Maybe you’d like to know more, but you’ll just have to trust me. Go. Lose yourself in the jungle.
ASPHALT JUNGLE TAKES IT TO THE STREETS
The cast of Asphalt Jungle Shorts uses
the textures and venues of downtown
MATHEW McCARTHY, RECORD STAFF
Where can you go to watch 15 unique plays all in one night?
It's a secret.
What plays can you see?
When can you see them?
OK, that part can be revealed.
Starting Wednesday and
continuing through Sept. 22, you can go . . . somewhere . . . in downtown
The secrecy is an important part of the show, Asphalt Jungle Shorts.
The experimental theatre
project, now in its third production since last September, stages short plays
at secret locations around downtown
The audience walks from one unusual venue to the next, thus turning the entire downtown into an impromptu theatrical space.
To give away the plays and their locations would spoil some of the fun.
What artistic director Paddy Gillard-Bentley will divulge, however, is that the upcoming incarnation of Asphalt Jungle Shorts is the most ambitious and surprising yet.
"It's such a different kind of experience," she says.
"I want to make it the best I can, and the way I can do that is keeping the mystery about it. I don't even tell my closest friends what's going to happen."
Half the time, Gillard-Bentley herself doesn't know what will happen. For instance, last year, audience members assumed (incorrectly) that a police takedown was all part of the show.
In a sense, downtown itself becomes a character in the short plays, and the actors must go with the flow when downtown steals a scene.
The plays of have been staged in back alleys, dumpsters, closed shops, hotels and City Hall.
This time, six directors and a cast of 12 will perform the 15 new plays, which Bentley narrowed down from nearly 300 submissions from playwrights around the world.
Among the directors are members of Lost & Found Theatre Kathleen Sheehy, Gary Kirkham and Richard Quensel.
The audience will be guided from one "stage" to the next by crew members, and Gillard-Bentley hopes it will help people appreciate downtown Kitchener.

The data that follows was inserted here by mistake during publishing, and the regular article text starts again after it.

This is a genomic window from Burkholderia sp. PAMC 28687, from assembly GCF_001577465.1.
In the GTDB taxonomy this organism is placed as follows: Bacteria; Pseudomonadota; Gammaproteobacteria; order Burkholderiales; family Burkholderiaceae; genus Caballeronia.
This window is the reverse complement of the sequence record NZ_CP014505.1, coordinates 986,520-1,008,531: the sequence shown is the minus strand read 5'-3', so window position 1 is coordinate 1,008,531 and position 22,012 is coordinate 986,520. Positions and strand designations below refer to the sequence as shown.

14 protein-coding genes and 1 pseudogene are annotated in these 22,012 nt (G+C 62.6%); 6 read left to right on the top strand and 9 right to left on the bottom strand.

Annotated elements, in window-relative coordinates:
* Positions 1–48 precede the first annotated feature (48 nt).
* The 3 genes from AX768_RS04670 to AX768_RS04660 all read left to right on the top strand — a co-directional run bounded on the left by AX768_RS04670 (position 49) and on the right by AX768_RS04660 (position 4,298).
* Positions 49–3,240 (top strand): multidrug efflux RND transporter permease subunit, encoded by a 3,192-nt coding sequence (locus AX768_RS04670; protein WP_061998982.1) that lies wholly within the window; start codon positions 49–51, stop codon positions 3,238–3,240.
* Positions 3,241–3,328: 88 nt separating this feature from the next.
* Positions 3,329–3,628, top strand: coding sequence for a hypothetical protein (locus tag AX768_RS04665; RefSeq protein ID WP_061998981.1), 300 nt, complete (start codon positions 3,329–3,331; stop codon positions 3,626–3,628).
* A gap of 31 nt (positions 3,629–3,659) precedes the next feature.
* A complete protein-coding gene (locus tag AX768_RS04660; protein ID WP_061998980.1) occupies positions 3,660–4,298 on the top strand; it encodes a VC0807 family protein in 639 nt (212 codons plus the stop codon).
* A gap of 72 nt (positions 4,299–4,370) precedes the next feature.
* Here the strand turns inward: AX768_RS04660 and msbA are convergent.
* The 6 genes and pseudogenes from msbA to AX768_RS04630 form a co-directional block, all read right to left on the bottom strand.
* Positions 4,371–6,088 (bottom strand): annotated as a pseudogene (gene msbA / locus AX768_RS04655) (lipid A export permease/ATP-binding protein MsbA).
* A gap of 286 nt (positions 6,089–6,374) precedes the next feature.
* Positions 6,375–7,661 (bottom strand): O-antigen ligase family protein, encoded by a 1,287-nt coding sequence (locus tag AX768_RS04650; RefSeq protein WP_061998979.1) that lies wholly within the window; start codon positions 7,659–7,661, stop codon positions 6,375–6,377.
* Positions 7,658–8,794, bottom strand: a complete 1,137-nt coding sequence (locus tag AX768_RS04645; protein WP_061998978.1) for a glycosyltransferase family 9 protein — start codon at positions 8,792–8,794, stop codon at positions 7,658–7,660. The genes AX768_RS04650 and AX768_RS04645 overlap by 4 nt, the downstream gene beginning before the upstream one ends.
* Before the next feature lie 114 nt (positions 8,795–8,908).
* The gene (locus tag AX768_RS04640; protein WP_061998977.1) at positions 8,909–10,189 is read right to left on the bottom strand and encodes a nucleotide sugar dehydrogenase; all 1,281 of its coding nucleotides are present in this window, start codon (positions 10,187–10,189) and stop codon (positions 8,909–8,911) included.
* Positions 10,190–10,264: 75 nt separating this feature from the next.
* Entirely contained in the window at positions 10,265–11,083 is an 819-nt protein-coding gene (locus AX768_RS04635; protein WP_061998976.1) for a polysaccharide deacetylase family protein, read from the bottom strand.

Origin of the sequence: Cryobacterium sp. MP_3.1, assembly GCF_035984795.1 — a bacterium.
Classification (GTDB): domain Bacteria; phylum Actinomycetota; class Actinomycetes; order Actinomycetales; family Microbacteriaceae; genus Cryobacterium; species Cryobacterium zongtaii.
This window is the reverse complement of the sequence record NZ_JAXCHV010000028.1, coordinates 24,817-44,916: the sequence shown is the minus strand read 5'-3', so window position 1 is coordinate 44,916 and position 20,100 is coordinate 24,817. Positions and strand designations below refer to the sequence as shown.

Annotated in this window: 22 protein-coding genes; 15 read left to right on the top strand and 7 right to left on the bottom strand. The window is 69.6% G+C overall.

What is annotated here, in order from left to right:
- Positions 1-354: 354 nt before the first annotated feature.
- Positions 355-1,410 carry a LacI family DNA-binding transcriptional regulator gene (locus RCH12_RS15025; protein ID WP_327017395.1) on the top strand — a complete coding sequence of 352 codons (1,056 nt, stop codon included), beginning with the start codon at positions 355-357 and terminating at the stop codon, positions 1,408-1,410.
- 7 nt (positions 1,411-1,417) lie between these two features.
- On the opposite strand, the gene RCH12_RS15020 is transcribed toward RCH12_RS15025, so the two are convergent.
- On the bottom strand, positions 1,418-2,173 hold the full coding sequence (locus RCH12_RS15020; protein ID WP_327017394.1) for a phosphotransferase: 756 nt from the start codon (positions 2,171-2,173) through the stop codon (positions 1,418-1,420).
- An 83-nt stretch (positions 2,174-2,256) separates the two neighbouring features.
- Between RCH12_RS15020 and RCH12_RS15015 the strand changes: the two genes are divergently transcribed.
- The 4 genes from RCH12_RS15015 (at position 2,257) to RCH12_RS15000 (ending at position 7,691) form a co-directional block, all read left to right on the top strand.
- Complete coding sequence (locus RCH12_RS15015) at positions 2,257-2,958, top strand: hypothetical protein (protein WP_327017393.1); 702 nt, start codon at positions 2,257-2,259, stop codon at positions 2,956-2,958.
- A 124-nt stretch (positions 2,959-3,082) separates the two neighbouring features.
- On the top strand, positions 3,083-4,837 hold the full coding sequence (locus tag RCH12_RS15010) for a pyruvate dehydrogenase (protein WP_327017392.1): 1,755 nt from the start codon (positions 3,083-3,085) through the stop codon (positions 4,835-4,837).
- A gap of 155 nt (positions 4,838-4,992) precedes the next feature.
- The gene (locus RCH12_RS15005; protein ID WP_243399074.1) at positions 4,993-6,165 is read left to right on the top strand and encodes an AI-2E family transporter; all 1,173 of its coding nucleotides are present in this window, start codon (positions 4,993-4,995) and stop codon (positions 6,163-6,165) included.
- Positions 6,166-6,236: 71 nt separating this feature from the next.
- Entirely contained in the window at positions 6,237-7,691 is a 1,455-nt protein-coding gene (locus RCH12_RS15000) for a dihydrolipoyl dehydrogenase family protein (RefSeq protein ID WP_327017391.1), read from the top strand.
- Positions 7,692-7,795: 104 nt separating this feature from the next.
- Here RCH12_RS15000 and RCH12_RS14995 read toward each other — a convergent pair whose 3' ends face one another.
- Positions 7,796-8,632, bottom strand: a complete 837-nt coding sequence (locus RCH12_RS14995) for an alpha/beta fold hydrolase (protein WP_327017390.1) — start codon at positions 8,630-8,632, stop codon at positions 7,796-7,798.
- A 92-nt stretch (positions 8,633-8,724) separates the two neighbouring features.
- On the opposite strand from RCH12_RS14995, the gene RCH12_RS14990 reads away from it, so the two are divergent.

"I love downtown, and I understand there's a need to reacquaint people with it."
For tickets and information on
where to start the theatrical adventure, call
Breathing new life in city's 'energy block'
After about 40 or 50 years to get it right, The Mackenzie King Square may finally be receiving its makeover.
is the "take-off" season: Over the last couple of weeks there have
been various launch events in and around the square (also referred to as the
civic district) in
On Sept. 6 the spotlight was on the district itself: This was the first public presentation of a plan that proposes a major transformation of the block that contains the greatest concentration of cultural and civic institutions in the region: The Mackenzie King Square which is the area bounded by Queen, Ellen, Frederick and Weber streets.
It was a fairly low-key affair, with just a few invited guests -- some folks from the neighbourhood, along with people associated with the various cultural institutions involved, like the Kitchener Public Library, Centre in the Square, Registry Theatre, Kitchener-Waterloo Symphony, Grand Philharmonic Choir, and Kitchener-Waterloo Art Gallery.
As Centre in the Square general manager Jamie Grant explained in his remarks, back in the 1950s and '60s there was a grand, integrated plan for the area. But that vision was never fully realized.
The proposal is to finish what was started 30, 40 and 50 years ago. The first step in the planning process is an open, public invitation to "imagine the possibilities."
to the Kitchener Public Library, KWAG, Centre in the Square or City of
That video is a link to another event that took place the following day: the official public launch of a new local media project called CAFKA.TV.
The "imagine the possibilities" trailer is a CAFKA.TV production.
CAFKA.TV is the brainchild of the creative minds behind the Contemporary Art Forum, Kitchener and Area, the region's biannual contemporary visual arts celebration.
Part of the purpose is to spread the word near and far about CAFKA.07: Haptic, which will have an official launch of its own on Thursday.